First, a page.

Here’s the catch, though. Different lenses, at their shortest focal length, will show things differently. Remember that 1000mm telescope lens? Even if you don’t zoom in with it, you’re still seeing things much closer than a camera with an 18-135mm lens. So focal length alone isn’t…

What Lenses Should I Buy for My Canon Camera?

The biggest advantage DSLRs have over smartphones and compact cameras is swappable lenses that suit what you’re trying to shoot. Whether you want a lens that can blur the background for great portraits or something that lets you zoom in close to the action, there will be one available.

Lenses, however, are expensive. With so many choices, you need to be make sure you’re getting the right one for your needs. A well looked-after lens will last for years so it shouldn’t be a throwaway choice.

If you’re already an experienced photographer, this article probably isn’t for you. I’m not going to be recommending any super expensive, professional quality glass. Instead, I’m going to look at some of the best options for beginner and intermediate photographers who are looking to shoot new things.

Before diving in, it’s important to note that Canon has two different lens mounts: EF-S and EF. EF-S lenses will only work on crop sensor cameras like the entry-level Canon EOS Rebel T6. EF lenses will work on all Canon’s DSLRs.

If You Want to Shoot Portraits

For portraits, there are two things you need: a focal length of between about 50mm and 100mm, and a wide aperture. This focal length range gives you natural looking portraits without too much distortion and the wide aperture lets you blur the background to nothing.

The Canon EF 50mm f/1.8 STM fits both these criteria perfectly, and at $125 is an absolute steal. There are very few lenses this good, available that cheap. I still use the one I bought when I first started portrait photography regularly.

If You Want to Shoot Sports or Wildlife

Sports and wildlife photography are technically very similar: you want close up photos that show the action, but, whether because you’re stuck on the sideline or can’t sneak up on a wild…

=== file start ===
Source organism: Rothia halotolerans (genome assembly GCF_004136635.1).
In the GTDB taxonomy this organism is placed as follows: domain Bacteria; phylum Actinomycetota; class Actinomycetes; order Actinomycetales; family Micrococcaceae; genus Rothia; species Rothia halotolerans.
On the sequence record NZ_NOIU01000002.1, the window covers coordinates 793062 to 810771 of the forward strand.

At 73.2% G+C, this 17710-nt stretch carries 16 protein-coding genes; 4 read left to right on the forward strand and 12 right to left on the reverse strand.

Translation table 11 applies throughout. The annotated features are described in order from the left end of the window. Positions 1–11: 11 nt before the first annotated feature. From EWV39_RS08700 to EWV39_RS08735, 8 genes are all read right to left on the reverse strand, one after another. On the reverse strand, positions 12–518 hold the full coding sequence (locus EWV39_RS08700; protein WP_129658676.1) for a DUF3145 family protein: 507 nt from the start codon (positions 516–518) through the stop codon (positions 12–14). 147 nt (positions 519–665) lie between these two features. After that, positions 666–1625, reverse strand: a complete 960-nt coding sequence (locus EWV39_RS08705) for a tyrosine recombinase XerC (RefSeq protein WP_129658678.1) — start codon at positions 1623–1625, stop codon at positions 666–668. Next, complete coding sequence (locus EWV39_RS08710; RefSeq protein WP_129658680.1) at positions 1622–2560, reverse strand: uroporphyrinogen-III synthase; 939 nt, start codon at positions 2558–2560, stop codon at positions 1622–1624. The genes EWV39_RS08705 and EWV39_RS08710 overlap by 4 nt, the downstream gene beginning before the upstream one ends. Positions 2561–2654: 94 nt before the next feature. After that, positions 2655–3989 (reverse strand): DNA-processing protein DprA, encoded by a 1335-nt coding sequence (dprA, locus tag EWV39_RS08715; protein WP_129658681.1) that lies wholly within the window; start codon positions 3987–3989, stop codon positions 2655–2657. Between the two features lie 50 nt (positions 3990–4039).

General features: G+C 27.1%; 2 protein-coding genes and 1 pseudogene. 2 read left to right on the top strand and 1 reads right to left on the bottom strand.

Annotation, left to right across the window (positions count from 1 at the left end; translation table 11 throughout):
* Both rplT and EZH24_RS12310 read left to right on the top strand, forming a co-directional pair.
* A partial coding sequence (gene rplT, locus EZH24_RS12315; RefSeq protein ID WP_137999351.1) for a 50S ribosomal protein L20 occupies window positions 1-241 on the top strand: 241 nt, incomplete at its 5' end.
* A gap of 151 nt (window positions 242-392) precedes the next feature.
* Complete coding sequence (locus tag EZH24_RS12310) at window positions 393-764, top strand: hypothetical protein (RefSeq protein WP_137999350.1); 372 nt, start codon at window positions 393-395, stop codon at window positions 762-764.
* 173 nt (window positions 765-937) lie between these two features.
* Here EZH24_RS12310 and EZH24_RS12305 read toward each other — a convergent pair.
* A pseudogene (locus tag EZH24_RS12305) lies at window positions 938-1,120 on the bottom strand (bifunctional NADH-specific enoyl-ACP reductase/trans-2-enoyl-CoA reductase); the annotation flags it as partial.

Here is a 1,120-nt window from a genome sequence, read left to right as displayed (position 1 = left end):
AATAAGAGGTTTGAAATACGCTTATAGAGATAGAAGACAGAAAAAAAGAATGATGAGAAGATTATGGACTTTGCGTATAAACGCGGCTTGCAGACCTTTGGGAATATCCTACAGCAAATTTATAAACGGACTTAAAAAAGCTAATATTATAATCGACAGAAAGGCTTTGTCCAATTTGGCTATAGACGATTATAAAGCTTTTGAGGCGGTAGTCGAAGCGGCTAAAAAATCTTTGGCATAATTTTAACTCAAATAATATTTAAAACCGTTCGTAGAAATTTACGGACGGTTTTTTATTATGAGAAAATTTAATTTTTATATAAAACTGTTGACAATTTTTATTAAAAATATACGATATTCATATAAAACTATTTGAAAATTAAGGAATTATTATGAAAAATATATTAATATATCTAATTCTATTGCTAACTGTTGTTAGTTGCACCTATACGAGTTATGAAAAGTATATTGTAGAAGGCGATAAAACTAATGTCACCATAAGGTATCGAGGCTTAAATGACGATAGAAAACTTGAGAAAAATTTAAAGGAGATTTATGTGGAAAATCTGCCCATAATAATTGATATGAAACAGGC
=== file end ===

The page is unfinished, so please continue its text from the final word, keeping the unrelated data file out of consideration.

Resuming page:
How to Set Up the Canary Home Security Camera

The Canary home security camera is an easy-to-use camera that connects directly to your Wi-Fi network (or over ethernet) and lets you see what’s going on while you’re away from home. Here’s how to set it up and get started with it.

While the Nest Cam is one of the most popular Wi-Fi cams available, the Canary is a popular option that comes with some pretty cool extra features—like temperature monitoring, or the ability to provide humidity and air quality levels in the room that it’s in. Plus, you can connect it via ethernet rather than Wi-Fi if you want.

To set up the Canary camera, you’ll first want to download the app to your iPhone or Android device. We’ll be doing this setup through the iPhone app, but the process is largely the same on both mobile platforms.

Open up the app and tap on “Get Started”.

Enter in your email address and create a password for your Canary account. Then hit “Next” in the top-right corner of the screen.

Tap on “Accept” to accept Canary’s terms and policies.

Next, Enter in your name and phone number, and then tap “Next”.

On the next screen, you’ll select whether or not you want the app to have access to your location, which allows it to automatically know if you’re home or away. Select either “Now Now” or “Allow” at the bottom.

However, either way you’ll need to let the app know where you live, so it’s just a matter of the app finding your location automatically or manually entering in your location details on the next screen.

After that, select either “Not Now” or “Allow” when it comes to receiving notifications.

Next, it’s time to set up your Canary camera. In the app, select…

7 Useful Mods to Upgrade Your Smart Phone Camera

Snapping photos with a phone is fast becoming it’s own subgenre of photography: “iphoneography.” While the cameras in our phones get better and better, there are still some things — macroshots, decent lighting, the perfect selfie angle — that you can’t expect your phone to manage straight out of the box. To help you get some unique shots, here are TK projects to mod your smartphone and experiment with photography.

Gobo Arm Camera Phone Stand

Overhead shots can be notoriously tricky to get right if you’re holding your camera in your hands. If you’re doing a lot of “Step-by-step” photography, often overhead shots are the easiest way to illustrate a step (trust us, we should know!). This stand will latch onto your workbench allowing you to get your top-down shot without having to juggle your phone, your project, your tools, and allow you to focus on what’s really important: your hand modeling.

Inexpensive Digital Microscope

Perfect for the citizen scientist, this project uses the lens from a laser pointer and some cheap materials to create a digital microscope rig that just needs your phone’s…